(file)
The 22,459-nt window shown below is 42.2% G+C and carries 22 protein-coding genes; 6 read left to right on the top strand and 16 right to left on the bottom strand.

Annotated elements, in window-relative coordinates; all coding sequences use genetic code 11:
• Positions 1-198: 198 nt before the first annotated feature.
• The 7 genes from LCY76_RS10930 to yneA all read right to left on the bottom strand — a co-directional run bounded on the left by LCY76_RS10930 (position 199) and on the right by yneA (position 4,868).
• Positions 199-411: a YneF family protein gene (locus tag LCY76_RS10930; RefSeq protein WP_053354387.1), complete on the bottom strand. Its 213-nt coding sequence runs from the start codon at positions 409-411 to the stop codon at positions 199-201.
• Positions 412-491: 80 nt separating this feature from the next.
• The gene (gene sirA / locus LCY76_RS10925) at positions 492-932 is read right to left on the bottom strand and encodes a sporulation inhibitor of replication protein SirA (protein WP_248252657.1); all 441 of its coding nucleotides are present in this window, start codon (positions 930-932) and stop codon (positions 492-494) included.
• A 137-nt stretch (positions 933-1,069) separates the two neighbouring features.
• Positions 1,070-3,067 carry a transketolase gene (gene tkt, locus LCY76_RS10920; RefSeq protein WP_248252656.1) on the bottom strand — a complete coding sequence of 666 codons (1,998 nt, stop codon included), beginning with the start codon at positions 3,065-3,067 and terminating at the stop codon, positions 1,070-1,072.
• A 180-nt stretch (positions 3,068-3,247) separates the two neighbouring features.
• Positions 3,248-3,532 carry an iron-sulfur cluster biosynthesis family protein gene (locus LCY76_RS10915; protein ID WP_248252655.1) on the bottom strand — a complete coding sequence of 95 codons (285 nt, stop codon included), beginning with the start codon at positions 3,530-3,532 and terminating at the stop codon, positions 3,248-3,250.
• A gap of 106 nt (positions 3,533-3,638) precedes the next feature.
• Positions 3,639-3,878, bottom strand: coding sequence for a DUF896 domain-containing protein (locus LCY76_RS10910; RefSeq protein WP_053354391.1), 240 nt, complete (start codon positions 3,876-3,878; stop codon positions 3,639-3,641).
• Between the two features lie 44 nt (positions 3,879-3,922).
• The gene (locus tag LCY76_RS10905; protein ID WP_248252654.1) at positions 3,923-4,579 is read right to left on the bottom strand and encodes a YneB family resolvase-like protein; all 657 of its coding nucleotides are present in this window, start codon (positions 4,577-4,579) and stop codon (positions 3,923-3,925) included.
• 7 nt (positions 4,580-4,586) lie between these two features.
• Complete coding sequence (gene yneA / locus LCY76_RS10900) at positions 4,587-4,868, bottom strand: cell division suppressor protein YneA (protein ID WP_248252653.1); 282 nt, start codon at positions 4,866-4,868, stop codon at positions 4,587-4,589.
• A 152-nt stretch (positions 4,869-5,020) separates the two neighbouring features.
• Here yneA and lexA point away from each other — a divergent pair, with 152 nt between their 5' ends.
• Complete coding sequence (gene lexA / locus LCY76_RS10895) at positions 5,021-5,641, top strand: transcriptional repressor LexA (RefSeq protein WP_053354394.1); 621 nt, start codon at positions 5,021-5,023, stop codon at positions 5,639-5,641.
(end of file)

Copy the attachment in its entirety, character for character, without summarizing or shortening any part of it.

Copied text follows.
The 22,459-nt window shown below is 42.2% G+C and carries 22 protein-coding genes; 6 read left to right on the top strand and 16 right to left on the bottom strand.

Annotated elements, in window-relative coordinates; all coding sequences use genetic code 11:
• Positions 1-198: 198 nt before the first annotated feature.
• The 7 genes from LCY76_RS10930 to yneA all read right to left on the bottom strand — a co-directional run bounded on the left by LCY76_RS10930 (position 199) and on the right by yneA (position 4,868).
• Positions 199-411: a YneF family protein gene (locus tag LCY76_RS10930; RefSeq protein WP_053354387.1), complete on the bottom strand. Its 213-nt coding sequence runs from the start codon at positions 409-411 to the stop codon at positions 199-201.
• Positions 412-491: 80 nt separating this feature from the next.
• The gene (gene sirA / locus LCY76_RS10925) at positions 492-932 is read right to left on the bottom strand and encodes a sporulation inhibitor of replication protein SirA (protein WP_248252657.1); all 441 of its coding nucleotides are present in this window, start codon (positions 930-932) and stop codon (positions 492-494) included.
• A 137-nt stretch (positions 933-1,069) separates the two neighbouring features.
• Positions 1,070-3,067 carry a transketolase gene (gene tkt, locus LCY76_RS10920; RefSeq protein WP_248252656.1) on the bottom strand — a complete coding sequence of 666 codons (1,998 nt, stop codon included), beginning with the start codon at positions 3,065-3,067 and terminating at the stop codon, positions 1,070-1,072.
• A 180-nt stretch (positions 3,068-3,247) separates the two neighbouring features.
• Positions 3,248-3,532 carry an iron-sulfur cluster biosynthesis family protein gene (locus LCY76_RS10915; protein ID WP_248252655.1) on the bottom strand — a complete coding sequence of 95 codons (285 nt, stop codon included), beginning with the start codon at positions 3,530-3,532 and terminating at the stop codon, positions 3,248-3,250.
• A gap of 106 nt (positions 3,533-3,638) precedes the next feature.
• Positions 3,639-3,878, bottom strand: coding sequence for a DUF896 domain-containing protein (locus LCY76_RS10910; RefSeq protein WP_053354391.1), 240 nt, complete (start codon positions 3,876-3,878; stop codon positions 3,639-3,641).
• Between the two features lie 44 nt (positions 3,879-3,922).
• The gene (locus tag LCY76_RS10905; protein ID WP_248252654.1) at positions 3,923-4,579 is read right to left on the bottom strand and encodes a YneB family resolvase-like protein; all 657 of its coding nucleotides are present in this window, start codon (positions 4,577-4,579) and stop codon (positions 3,923-3,925) included.
• 7 nt (positions 4,580-4,586) lie between these two features.
• Complete coding sequence (gene yneA / locus LCY76_RS10900) at positions 4,587-4,868, bottom strand: cell division suppressor protein YneA (protein ID WP_248252653.1); 282 nt, start codon at positions 4,866-4,868, stop codon at positions 4,587-4,589.
• A 152-nt stretch (positions 4,869-5,020) separates the two neighbouring features.
• Here yneA and lexA point away from each other — a divergent pair, with 152 nt between their 5' ends.
• Complete coding sequence (gene lexA / locus LCY76_RS10895) at positions 5,021-5,641, top strand: transcriptional repressor LexA (RefSeq protein WP_053354394.1); 621 nt, start codon at positions 5,021-5,023, stop codon at positions 5,639-5,641.